NEW YORK — These are busy times for Temple St. Clair, even by the standards of the fine-jewelry designer, whose work is often referred to in terms usually reserved for art.
St. Clair’s work was chosen to be on permanent display at the Les Arts Décoratifs at the Louvre, making her only the second American to receive the distinction. She completed the final pieces in her Golden Menagerie trilogy for her haute couture jewelry collection, which was introduced Thursday at DeLorenzo Gallery here, which specializes in 20th-century decorative arts, along with a book the trilogy published by Assouline. She’s also celebrating her 30th year in business.
As intense and devoted as she is to her metier, St. Clair matter-of-factly said she “fell into this world of jewelry in 1986.” Armed with a knowledge of art history, she moved in her 20s to the cradle of art, Florence. An errand for her mother to have an ancient coin set in a necklace started St. Clair on her path. When she walked into the goldsmith’s workshop, she said she felt as if she had stepped into the Renaissance.
The Gold Menagerie series was seven years in the making. St. Clair said she felt “complete artistic freedom” in designing the haute couture pieces. The final chapter of the trilogy, The Big Game, was completed in August and consists of animals that are extinct or threatened. “They’re romanticized visions of the animals,” she explained. “They’re captured in a moment of stillness or activity in a peaceful environment.”
The eight pieces include a Baiji dolphin bracelet, inspired by the fresh water species that until recently lived in the Yangtze River of China. It features 388.08 carats of Burmese star sapphire, 1.43 carats of Ceylon sapphire and 1.17 carats of diamonds set in 18-karat gold. Ten small dolphins hide within the stones just like the mammals jump in and out of the ocean.
Her study for the rhinoceros ring includes a painting by St. Clair of a mother and calf grazing in the flowers that looks like an Indian block print. The ring with a 33.50-carat aquamarine also contains sapphires, emeralds and diamonds. “It’s a delicate feminine rhino,” St. Clair said. “A flower-power rhino.”
An elephant ring is decorated with 2.44 carats of purple garnet, 5.02 carats Demantoid garnet, 2.81 carats color-change garnet and 0.11 carats diamond. St. Clair said the elephant has some characteristics of the Asian elephant and some characteristics of the African elephant.
The Big Game chapter also includes a wolf ring, bat ring and leopard ring, where the cat sits on ebony, its body decorated with 7.28 carats of Ceylon sapphire, 0.56 carats of diamonds and 0.04 carats of emerald for the eyes. The jaguar two-finger ring has 1.10 carats of Brazilian Paraiba tourmaline and 0.05 carats of diamonds.
A watercolor study of the wolf in black paint covered with green vines was used for her wolf ring, which is decorated with natural tanzanite and diamond.
“The honeycomb bracelet was inspired by [Salvatore] Dalí,” St. Clair said. “A beehive is a mathematically precise creation in nature.” Bees are in decline worldwide, which explains their inclusion in the series. The bracelet features the geometric perfection of a hive amid a tangle of branches with detail chiseled by Florentine artisans, golden imperial topaz for the drops of honey, emeralds for the leaves, gold bees dotted with Ceylon sapphire, and diamonds.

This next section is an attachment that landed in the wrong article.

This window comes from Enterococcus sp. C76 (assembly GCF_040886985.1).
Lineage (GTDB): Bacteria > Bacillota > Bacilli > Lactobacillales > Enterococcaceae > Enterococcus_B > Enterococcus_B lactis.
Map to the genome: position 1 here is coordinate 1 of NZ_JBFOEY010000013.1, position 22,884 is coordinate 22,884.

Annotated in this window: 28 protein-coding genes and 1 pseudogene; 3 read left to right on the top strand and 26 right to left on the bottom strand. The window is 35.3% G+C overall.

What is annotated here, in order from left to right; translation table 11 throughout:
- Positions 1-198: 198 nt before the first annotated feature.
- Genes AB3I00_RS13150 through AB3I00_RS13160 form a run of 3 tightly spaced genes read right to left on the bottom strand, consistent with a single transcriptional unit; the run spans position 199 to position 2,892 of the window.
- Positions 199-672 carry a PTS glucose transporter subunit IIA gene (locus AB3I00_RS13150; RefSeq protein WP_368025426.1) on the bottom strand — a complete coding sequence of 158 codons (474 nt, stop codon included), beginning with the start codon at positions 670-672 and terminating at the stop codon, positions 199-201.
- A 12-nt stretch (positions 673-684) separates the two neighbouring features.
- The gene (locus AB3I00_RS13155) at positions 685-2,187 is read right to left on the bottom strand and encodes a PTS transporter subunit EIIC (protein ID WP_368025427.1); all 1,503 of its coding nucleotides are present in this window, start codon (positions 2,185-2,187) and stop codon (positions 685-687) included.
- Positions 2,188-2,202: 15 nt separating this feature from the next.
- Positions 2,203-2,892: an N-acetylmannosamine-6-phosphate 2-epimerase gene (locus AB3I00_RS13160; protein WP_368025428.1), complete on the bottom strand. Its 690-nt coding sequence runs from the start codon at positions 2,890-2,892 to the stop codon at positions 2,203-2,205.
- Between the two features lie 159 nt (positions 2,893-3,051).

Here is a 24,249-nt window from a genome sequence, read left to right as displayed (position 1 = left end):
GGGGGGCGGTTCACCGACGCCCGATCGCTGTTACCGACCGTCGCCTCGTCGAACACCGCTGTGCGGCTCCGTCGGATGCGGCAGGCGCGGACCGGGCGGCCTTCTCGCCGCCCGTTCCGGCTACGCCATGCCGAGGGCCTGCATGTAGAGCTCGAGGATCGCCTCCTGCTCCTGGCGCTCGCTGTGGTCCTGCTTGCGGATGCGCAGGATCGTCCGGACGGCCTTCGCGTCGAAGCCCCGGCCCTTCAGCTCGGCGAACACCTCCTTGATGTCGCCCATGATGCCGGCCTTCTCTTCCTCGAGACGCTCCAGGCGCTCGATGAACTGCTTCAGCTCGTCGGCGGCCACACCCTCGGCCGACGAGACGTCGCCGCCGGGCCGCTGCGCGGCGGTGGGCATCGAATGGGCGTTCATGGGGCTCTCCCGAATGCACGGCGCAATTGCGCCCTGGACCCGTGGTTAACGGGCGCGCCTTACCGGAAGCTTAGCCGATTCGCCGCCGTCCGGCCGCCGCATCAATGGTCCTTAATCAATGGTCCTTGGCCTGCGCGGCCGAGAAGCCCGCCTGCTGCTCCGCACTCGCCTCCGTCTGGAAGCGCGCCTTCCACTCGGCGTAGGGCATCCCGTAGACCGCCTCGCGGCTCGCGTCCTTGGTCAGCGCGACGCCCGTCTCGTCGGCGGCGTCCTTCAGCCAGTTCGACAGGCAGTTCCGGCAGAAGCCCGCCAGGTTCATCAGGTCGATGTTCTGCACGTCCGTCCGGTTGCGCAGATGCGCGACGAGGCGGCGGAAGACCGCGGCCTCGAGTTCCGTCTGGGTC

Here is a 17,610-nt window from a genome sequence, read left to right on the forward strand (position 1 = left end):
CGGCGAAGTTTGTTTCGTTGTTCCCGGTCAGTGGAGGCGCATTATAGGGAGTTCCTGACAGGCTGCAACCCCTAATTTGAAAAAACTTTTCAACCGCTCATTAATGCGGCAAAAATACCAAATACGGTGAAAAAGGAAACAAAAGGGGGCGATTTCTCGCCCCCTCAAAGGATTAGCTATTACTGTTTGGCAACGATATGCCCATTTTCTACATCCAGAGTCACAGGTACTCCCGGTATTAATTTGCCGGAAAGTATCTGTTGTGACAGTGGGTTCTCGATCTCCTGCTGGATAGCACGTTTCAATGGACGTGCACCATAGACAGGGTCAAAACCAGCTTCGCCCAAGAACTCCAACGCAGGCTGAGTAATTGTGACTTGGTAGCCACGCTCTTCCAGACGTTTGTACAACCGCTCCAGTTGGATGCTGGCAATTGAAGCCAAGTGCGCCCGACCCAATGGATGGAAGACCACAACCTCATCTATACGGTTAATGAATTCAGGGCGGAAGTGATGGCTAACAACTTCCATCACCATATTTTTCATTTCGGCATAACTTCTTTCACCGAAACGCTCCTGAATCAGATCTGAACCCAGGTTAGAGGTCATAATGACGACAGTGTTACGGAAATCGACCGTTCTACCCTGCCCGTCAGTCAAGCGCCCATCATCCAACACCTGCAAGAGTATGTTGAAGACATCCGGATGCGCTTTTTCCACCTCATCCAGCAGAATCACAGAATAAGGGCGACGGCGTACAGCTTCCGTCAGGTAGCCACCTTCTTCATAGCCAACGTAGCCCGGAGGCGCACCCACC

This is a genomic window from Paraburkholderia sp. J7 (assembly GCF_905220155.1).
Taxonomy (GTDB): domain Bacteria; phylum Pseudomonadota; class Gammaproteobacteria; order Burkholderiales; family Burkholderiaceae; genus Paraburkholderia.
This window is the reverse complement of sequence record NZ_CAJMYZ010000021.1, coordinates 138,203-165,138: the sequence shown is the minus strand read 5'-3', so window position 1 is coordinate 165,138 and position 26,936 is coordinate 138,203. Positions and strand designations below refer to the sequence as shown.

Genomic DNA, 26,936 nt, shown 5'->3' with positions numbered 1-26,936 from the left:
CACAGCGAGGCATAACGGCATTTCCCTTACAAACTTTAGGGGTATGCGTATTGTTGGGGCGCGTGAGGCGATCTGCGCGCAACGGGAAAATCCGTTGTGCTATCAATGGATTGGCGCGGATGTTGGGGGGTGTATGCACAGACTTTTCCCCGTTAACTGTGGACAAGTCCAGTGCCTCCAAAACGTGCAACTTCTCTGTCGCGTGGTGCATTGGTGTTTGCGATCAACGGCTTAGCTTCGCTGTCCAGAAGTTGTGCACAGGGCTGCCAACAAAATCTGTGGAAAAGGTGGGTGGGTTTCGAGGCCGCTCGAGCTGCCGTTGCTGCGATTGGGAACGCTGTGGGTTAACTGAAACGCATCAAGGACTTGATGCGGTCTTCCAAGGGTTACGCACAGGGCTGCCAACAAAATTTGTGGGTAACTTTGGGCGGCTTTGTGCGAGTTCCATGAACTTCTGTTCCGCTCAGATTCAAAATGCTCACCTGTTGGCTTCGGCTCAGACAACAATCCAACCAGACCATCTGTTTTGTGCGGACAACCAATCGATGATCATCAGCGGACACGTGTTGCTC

St. Clair’s painstaking research explores man’s relationships with animals and nature. She ties her conceptual artistic work to her art historical studies and storytelling. “The mythical creatures are seen through a fairytale lens,” St. Clair said. “I’m pulling cultural threads and working with master craftsman in Florence. It’s slow jewelry.”
The designer’s art history background came in handy for inspiration. For example, Marc Chagall’s painting “La branche,” of a bride and groom with sprays of pink flowers, informed the embracing falcon ring.
As a child, St. Clair said she was “a child of nature” who loved the forest and climbing trees, collecting rocks, shells, fossils and pressed flowers. She raised a quail in her bedroom and was snorkeling at age five, discovering sea creatures galore. As an adult, St. Clair traveled to far-flung places such as India, Africa, China and Sri Lanka. It’s no surprise that she’s greatly interested in the natural world.
Creatures in the Golden Menagerie’s first chapter, Mythical Creatures, include a flying fish bracelet, sea dragon earrings, turtles on the rocks ring, frog prince ring, Phoenix chicks earrings, night owl ring and sleeping fox ring. The Medusa moon jellyfish ring features a 9.59-carat Australian Andamooka opal, while the secret garden serpent necklace, with 1,000 gems, is completely articulated.
Chapter two, Wings of Desire, is broken into two parts, the Falconi, three rings with falcons in various positions, and five Super Hero rings including Pegasus and Hippocampus. “I’m a great lover of Audobon,” St. Clair said, noting that on the Assouline book’s back slipcase, there’s a portrait of her holding a saker falcon.
St. Clair on Thursday introduced The Big Game at DeLorenzo, and the Assouline tome. “Temple St. Clair: The Golden Menagerie,” which has a preface by Dominique Forest, chief curator of modern and contemporary jewelry at Musée des Arts Décoratifs, and forward by Adrienne Mayor of Stanford University’s classics department.
The majority of pieces in the first and second Menagerie chapters have been sold, St. Clair said. Super Hero rings are $60,000 each, the serpent necklace, $750,000; Big Game ranges from $75,000 to $650,000. “Six of the eight in Big Game have been sold,” she said.
The jewelry came in boxes created by decorative artists Nancy Lorenz and Thessy Schoenholzer Nichols.